She bravely picked it up, turned it on its back and began to gently rub its tender belly. The toad began to pee. And pee. And pee. I thought only a deflated carcass would remain when it finished. We all tried to give it some hypno-suggestions, but it continued with a behavior that only a bathroom monitor would find interesting.

The future is looking wet, warm and weird. And by the year 2020, with ever-widening nostrils, the kids of Morenci are going to be blowing some excellent nose bubbles.

  • Front.poles
    MOVING EAST—Utility workers continue their slow progress east along U.S. 20 south of Morenci. New electrical poles are put in place before wiring is moved into place.
  • Front.cowboy
    A PERFORMER named Biligbaatar, a member of the AnDa Union troupe from Inner Mongolia, dances at Stair District Library last week during a visit to the Midwest. The nine-member group blends a variety of traditions from Inner and Outer Mongolia. The music is described as drawing from “all the Mongol tribes that Genghis Khan unified.” The group considers itself music gatherers whose goal is to preserve traditional sounds of Mongolia. Biligbaatar grew up among traditional herders who live in yurts. Additional photos are on the back page of this week’s Observer.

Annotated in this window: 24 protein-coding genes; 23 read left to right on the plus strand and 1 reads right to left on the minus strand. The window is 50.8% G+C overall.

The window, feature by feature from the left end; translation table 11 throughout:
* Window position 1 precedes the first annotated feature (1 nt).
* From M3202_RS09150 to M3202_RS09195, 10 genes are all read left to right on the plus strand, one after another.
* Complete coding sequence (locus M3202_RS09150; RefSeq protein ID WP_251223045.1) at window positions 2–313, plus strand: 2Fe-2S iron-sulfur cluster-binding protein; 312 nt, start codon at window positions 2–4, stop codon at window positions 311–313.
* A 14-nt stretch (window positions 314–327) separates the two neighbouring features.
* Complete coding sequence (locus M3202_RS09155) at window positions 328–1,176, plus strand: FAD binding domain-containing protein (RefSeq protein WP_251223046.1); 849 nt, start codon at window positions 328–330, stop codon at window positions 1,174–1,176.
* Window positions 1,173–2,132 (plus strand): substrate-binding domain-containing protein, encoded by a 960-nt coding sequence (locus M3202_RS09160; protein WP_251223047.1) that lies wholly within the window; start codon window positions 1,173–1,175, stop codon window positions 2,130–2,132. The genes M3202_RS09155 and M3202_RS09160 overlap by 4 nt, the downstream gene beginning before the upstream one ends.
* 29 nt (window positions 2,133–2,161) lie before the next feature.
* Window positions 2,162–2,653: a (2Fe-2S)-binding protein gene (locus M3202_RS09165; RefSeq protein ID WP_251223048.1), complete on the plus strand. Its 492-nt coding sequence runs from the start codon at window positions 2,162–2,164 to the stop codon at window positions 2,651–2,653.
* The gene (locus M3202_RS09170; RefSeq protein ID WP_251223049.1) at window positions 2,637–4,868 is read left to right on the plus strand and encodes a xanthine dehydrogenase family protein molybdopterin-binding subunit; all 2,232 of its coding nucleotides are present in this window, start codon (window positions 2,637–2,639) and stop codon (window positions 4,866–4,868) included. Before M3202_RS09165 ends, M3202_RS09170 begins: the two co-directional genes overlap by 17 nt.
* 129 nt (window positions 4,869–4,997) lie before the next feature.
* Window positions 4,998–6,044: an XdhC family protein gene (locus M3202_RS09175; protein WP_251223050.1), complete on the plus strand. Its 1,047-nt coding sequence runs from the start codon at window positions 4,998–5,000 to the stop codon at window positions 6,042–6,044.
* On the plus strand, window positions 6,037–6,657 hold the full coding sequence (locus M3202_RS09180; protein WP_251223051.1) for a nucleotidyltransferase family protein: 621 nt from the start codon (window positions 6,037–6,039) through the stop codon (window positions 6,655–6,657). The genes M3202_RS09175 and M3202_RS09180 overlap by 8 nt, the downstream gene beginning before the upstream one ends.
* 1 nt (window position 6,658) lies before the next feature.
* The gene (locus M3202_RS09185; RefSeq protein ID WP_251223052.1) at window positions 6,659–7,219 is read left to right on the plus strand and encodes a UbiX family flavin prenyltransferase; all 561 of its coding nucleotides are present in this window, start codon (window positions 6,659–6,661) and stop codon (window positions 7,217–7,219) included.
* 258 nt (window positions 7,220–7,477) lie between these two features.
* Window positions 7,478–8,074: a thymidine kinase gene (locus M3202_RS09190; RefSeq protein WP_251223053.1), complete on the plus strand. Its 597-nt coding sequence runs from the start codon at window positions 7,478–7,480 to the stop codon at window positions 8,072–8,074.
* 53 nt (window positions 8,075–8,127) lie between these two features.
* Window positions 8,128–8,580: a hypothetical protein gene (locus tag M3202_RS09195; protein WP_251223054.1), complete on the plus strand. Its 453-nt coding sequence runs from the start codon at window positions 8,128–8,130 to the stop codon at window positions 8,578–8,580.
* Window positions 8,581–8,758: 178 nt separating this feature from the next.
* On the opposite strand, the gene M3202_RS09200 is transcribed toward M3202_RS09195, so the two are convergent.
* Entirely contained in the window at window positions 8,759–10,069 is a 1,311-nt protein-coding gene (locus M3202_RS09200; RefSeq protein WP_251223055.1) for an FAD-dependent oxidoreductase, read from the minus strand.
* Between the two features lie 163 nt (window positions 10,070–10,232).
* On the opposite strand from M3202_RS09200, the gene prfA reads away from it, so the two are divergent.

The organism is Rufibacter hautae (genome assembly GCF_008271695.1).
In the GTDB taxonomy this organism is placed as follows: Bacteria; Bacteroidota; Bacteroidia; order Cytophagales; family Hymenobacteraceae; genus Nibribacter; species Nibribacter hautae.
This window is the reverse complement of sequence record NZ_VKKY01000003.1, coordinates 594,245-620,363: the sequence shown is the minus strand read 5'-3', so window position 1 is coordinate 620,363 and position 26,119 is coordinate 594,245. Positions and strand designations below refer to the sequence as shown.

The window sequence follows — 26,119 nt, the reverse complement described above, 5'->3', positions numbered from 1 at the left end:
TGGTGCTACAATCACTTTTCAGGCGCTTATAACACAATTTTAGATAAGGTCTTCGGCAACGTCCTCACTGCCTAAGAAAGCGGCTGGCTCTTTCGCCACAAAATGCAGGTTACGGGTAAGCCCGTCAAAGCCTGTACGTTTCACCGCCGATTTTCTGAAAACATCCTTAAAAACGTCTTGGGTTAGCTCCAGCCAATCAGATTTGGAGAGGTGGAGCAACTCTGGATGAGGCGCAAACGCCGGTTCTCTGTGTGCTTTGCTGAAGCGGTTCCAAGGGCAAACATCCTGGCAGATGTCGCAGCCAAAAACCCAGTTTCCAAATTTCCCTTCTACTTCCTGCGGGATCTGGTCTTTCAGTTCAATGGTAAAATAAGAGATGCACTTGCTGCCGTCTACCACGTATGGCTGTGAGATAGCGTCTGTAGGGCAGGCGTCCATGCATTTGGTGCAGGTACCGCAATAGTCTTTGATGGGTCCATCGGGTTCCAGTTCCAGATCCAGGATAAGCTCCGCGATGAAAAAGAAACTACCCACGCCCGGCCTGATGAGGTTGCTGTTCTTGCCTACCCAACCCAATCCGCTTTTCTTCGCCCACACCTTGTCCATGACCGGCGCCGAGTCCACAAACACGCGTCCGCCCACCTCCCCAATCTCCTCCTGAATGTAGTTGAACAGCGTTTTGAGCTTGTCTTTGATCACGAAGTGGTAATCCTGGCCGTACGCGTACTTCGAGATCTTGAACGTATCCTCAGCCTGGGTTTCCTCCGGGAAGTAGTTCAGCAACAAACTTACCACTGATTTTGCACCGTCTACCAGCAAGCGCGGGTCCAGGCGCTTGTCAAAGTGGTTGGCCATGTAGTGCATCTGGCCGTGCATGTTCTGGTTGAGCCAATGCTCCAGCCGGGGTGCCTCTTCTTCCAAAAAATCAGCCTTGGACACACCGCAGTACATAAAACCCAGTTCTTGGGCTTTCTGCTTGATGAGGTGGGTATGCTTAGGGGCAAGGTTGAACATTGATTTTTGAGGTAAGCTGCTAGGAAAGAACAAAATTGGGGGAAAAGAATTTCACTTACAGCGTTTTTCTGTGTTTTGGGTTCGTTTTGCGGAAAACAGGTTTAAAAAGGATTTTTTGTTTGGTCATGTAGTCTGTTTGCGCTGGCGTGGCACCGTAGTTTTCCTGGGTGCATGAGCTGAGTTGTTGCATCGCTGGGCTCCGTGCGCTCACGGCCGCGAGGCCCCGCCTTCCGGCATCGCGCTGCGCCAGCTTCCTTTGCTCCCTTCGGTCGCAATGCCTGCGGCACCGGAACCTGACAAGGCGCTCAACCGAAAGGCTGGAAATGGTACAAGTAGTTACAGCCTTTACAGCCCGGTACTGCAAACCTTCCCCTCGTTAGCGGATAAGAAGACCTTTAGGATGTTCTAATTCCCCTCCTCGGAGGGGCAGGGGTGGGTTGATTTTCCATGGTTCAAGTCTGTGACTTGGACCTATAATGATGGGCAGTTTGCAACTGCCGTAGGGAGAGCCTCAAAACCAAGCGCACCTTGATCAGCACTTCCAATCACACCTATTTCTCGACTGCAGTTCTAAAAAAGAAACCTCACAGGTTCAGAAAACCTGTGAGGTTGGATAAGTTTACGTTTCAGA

• Front.base Ball
    UMPIRE Thomas Henthorn tosses the bat between team captains Mikayla Price and Chuck Piskoti of Flint’s Lumber City Base Ball Club. Following the 1860 rules, after the bat was grabbed by the captains, captains’ hands advanced to the top of the bat—one hand on top of the other. The captain whose hand ended up on top decided who would bat first. Additional photos of Sunday’s game appear on page 12 of this week’s Observer. The contest was organized in conjunction with Stair District Library’s Hometown Teams exhibit that runs through Nov. 20.
  • Front.chat
    VALUE OF ATHLETICS—Morenci graduate John Bancroft (center) takes a turn at the microphone during a chat session at the opening of the Hometown Teams exhibit at Stair District Library. Clockwise to his left is John Dillon, Jed Hall, Jim Bauer, Joe Farquhar, George Hollstein, George Vereecke and Mike McDowell. Thomas Henthorn (at the podium) kicked off the conversation. Henthorn, a University of Michigan–Flint professor, will return to Morenci this Sunday to lead a game of vintage base ball at the school softball field.
  • Front.cross
    HUDSON RUNNER Jacob Morgan looks toward the top of the hill with dismay during the tough finish at Harrison Lake State Park. Fayette runner Jacob Garrow focuses on the summit, also, during the Eagle Invitational cross country run Saturday morning. Continuing rain and drizzle made the course even more challenging. Results of the race are in this week’s Observer.
  • Front.bear
    HOLDEN HUTCHISON gives a hug to a black bear cub—the product of a taxidermist’s skills—at the Michigan DNR’s Great Youth Jamboree. The event on Sunday marked the fourth year of the Jamboree. Additional photos are on page 12.
  • Front.hose Testing
    HOSE safety—The FireCatt hose testing company from Troy put Morenci Fire Department hose to the test Monday morning when Mill Street was closed to traffic. The company also checks nozzles and ladders for wear in an effort to keep fire fighters safe while on calls.